A few years ago we were looking for a sweetner for some granola recipes, something UK produced and minimally processed. When our apple syrup order from Liberty Fields arrived we knew we were onto something special - we quickly added them to our short list of brilliant Guest Producers.
Amy Oboussier tells a little more of the Liberty Fields story:
In the picturesque landscape of Dorset, four friends united by their passion for food, biodiversity, and innovative land-use embarked on a remarkable journey. Robert Imlach, Vicky Morland, Pete Lemmey, and Alison Lemmey saw an opportunity to transform an organic dairy farm into something truly unique.
It began with Robert making salad dressings and mayonnaise, he started to explore the possibility of sourcing all his ingredients as locally as possible. At the same time, he became fascinated by the Italian methods of balsamic vinegar production. He realised that locally grown apples could be processed and matured in exactly the same way as grapes are to make balsamic vinegar. He began by buying apples from orchards in Dorset and Somerset, but quickly realised how much better it would be if he could select the varieties grown for the exact right combination of taste and flavours.
Robert's idea gained momentum when he shared it with his friends. Pete Lemmey, with a deep interest in organic farming, was looking for innovative ways to diversify. Ali, a seasoned horticulturist, was eager to nurture an orchard. Vicky, armed with her marketing and sales expertise, recognized the opportunity to introduce these unique products to the world. Liberty Fields was born!
Planning the orchard began in 2009 and the following year, with the help of friends, volunteers, and expert advice, the Liberty Fields team had planted their first 250 trees in field on Pete and Alison Lemmey's organic dairy farm. Today, Liberty Fields spans 12 acres of land has 1700 apple trees and 45 perry pears from over 50 varieties, all of which come from the South West.
In less than ten years Liberty Fields had begun using the apples to make apple balsamic vinegar and apple syrup as well as cider and distilled spirits.
Dorset's rich history finds a place in Liberty Fields' nomenclature. Thomas Hollis, an influential figure of the 18th century who campaigned for civil rights and liberties, named the farms on his estate after his heroes and ideals. Liberty Farm survives along with Marvell Farm, Locke Farm and Harvard Farm. Field names within the farms also commemorate Hollis' philosphical and political interests – Brutus, Cassius, Cicero and Pythagoras amongst others.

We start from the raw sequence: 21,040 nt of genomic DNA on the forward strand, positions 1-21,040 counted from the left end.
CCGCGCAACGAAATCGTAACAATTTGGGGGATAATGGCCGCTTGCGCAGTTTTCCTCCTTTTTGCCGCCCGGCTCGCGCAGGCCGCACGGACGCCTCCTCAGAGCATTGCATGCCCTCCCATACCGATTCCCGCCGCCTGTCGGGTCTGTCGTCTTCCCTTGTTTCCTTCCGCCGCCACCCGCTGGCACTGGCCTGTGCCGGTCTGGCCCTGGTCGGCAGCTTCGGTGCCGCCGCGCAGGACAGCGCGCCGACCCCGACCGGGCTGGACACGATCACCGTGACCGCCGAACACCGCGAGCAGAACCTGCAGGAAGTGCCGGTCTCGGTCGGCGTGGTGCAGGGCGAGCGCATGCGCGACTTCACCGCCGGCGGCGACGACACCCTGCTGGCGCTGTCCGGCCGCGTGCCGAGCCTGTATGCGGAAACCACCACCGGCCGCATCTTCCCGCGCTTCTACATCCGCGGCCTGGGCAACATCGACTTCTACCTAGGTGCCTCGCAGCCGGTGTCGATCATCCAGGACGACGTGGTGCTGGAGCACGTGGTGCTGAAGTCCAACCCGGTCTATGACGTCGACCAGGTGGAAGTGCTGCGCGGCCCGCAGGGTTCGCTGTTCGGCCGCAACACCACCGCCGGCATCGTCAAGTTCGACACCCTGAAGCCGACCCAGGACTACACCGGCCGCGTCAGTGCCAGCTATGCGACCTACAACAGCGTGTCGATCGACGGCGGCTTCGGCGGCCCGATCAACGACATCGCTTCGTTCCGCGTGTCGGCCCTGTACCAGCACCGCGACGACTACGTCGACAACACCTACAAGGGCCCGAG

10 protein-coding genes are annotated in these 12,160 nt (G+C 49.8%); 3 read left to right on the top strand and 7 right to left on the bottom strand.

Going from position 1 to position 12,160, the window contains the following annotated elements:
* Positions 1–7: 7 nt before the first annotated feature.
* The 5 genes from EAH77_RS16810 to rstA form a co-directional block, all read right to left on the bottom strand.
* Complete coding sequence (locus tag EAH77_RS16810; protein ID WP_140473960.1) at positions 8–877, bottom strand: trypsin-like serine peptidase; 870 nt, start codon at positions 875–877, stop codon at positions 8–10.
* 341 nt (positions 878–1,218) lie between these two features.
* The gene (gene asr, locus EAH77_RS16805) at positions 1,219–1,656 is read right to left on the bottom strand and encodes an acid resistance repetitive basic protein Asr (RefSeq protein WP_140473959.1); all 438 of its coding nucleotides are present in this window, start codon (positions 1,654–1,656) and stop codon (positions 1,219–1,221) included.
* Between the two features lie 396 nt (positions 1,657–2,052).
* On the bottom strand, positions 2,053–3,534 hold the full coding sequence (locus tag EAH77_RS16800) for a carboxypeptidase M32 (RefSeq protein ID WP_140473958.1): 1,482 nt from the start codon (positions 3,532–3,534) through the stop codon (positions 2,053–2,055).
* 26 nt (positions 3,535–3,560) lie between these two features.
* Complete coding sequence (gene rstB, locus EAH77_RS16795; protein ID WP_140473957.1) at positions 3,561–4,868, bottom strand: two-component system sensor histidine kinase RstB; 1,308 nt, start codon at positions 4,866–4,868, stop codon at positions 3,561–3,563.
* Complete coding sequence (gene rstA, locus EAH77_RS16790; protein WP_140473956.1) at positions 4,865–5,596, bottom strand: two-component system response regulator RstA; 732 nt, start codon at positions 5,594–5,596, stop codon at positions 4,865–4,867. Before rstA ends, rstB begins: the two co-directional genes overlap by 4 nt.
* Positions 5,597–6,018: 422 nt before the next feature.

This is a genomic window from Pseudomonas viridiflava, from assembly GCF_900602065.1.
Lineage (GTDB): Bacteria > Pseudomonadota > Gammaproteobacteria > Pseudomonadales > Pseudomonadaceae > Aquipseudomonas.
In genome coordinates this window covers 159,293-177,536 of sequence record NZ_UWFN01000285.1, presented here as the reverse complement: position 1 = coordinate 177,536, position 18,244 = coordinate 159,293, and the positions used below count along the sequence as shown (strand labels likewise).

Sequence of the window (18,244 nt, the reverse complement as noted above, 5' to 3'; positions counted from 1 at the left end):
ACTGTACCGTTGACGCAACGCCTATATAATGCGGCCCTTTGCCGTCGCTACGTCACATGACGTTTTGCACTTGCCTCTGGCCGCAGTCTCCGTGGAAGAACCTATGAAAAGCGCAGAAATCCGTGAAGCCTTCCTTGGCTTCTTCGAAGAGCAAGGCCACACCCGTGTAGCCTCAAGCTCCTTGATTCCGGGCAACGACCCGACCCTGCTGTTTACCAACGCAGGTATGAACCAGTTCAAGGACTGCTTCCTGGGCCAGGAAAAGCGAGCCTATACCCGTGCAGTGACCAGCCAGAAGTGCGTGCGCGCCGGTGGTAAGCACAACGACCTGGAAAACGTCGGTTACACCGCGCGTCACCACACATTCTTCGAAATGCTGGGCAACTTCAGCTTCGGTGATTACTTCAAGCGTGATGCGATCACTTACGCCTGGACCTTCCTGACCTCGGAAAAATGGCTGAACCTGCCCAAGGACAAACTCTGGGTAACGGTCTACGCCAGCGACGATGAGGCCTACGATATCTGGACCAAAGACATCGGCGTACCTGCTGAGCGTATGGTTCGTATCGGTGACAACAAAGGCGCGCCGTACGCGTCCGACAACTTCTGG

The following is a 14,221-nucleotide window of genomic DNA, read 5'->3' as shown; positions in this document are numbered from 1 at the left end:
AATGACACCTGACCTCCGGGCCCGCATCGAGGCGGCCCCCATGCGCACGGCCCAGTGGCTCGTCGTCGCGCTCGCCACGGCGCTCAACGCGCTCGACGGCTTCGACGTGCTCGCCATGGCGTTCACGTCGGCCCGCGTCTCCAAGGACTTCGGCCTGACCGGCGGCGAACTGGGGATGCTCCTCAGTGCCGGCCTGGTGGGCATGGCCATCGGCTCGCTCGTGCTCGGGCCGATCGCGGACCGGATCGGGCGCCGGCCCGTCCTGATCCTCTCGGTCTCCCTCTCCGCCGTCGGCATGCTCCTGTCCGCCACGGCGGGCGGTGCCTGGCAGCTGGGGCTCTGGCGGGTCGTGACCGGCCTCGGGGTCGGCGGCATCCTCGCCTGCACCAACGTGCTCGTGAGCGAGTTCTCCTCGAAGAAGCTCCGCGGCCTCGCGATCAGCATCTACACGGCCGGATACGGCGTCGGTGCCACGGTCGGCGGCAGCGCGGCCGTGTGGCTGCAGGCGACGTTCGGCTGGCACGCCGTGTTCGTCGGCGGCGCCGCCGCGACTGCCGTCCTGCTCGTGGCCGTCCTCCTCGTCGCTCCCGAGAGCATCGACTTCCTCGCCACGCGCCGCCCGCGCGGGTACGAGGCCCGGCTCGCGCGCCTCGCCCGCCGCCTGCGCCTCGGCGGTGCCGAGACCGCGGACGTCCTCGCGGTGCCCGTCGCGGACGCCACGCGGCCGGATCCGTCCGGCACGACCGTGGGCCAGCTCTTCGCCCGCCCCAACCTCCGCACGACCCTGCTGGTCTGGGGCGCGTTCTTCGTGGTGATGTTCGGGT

Cicero and Pythagoras are now home to orchards at Liberty Fields. Cicero, the larger of the two, boasts the Dorset Mother Orchard, a treasure trove of rare local cider apple varieties. The Mother Orchard is made available to others wanting cuttings to start their own Dorset orchards - a library of trees - something Thomas Hollis, who donated a large collection of bookd to Harvard Universtity, would no doubt approve of. Pythagoras, on the border with Somerset and further from the farm buildings is home not only apples but also perry pear trees.
Liberty Fields' Apple Syrup really is Dorset's answer to maple syrup, but unlike maple syrup there's a tang of acid in the sweetness that lends itself to sweet and savoury cooking as well as use in drinks. The syrup contains no additives or added sugar and over 2kg of apples go into each bottle!
Apple Syrup is perfect for baking, cocktails, salad dressing, drizzling on pancakes, porridge and more.
Liberty Fields Apple Balsamic Vinegar is unlike a lot of industrially made balsamic where flavouring and colouring are added. Instead this rich, intense and deeply flavoured 6-year old apple balsamic vinegar is made using the traditional Italian method of reduction and concentration of the juice over a lengthy period of time.
“Wow it tastes incredible - I even wanted more of it neat off the spoon… Still sitting here after dinner sniffing the bottle! Will order it as xmas presents!”
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We've launched ten pulses and grains from British farms as part of Holland & Barrett's transformation of their food range, available in their stores across the UK. It's a fantastic opportunity to make British-grown fava beans, carlin peas and quinoa, along with other pulses and cereals, available more widely and to support more diverse farming.
Down a warren of country lanes, not far from the Tamar Valley in Cornwall, is Julie Bailey's orchard Lower Trelabe, where she grows historic local varieties of apple and makes her delicious Apple Natural apple shreds, traditional fruit leathers that contain only the natural plant sugars.